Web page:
Objective: To evaluate fibromyalgia in the general population with emphasis on prevalence, dimensionality, and somatic symptom severity.
Methods: We studied 2,445 subjects randomly selected from the German general population in 2012 using the American College of Rheumatology 2010 preliminary diagnostic criteria for fibromyalgia, as modified for survey research, and the polysymptomatic distress scale (PSD). Anxiety, depression, and somatic symptom severity were assessed with the Patient Health Questionnaire (PHQ) series, and measures of symptoms and quality of life were assessed with the European Organization for Research and Treatment of Cancer questionnaire.
Results: The prevalence of fibromyalgia was 2.1% (95% confidence interval [95% CI] 1.6, 2.7), with 2.4% (95% CI 1.5, 3.2) in women and 1.8% (95% CI 1.1, 2.6) in men, but the difference was not statistically significant. Prevalence rose with age. Fibromyalgia subjects had markedly abnormal scores for all covariates. We found smooth, nondisordered relationships between PSD and all predictors, providing additional evidence against the hypothesis that fibromyalgia is a discrete disorder and in support of a dimensional or spectrum disorder. There was a strong correlation (r = 0.790) between the PSD and the PHQ somatic symptom severity scale; 38.5% of persons with fibromyalgia satisfied the proposed Diagnostic and Statistical Manual of Mental Disorders, Fifth Edition criteria for a physical symptom disorder.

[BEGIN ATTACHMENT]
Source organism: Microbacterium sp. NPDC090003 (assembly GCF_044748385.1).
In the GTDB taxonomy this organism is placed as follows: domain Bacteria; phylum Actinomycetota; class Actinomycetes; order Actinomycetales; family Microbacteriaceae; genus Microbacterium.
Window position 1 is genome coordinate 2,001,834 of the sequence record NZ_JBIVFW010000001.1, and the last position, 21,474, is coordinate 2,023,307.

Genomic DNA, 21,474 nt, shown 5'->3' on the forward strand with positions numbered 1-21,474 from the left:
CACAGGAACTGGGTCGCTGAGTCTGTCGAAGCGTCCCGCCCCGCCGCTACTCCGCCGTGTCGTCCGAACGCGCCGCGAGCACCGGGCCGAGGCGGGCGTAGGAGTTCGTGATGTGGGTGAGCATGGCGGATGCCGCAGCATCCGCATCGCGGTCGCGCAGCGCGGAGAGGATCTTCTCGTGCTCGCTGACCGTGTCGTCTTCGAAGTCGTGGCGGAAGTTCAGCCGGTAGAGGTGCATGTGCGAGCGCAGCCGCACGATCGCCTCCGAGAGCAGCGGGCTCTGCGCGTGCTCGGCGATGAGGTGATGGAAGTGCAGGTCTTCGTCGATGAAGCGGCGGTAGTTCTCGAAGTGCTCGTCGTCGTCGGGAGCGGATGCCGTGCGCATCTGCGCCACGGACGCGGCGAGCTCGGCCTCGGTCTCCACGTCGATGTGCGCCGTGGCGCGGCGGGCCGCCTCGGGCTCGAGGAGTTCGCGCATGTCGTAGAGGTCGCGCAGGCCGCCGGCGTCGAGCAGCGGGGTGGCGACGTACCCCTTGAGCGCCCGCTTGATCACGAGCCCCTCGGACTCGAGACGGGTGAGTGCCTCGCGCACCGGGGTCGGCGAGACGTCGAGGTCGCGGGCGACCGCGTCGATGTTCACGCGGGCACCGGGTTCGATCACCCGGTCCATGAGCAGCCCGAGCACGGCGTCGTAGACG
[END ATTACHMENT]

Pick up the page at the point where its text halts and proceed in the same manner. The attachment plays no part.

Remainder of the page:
Conclusion: The modified 2010 diagnostic criteria do not result in high levels of fibromyalgia. PSD and fibromyalgia are strongly related to somatic symptom severity. There is evidence in support of fibromyalgia as a dimensional or continuum disorder. This has important ramifications for neurobiologic and epidemiology research, and for clinical diagnosis, treatment, and ascertainment of disability.
Copyright © 2013 by the American College of Rheumatology.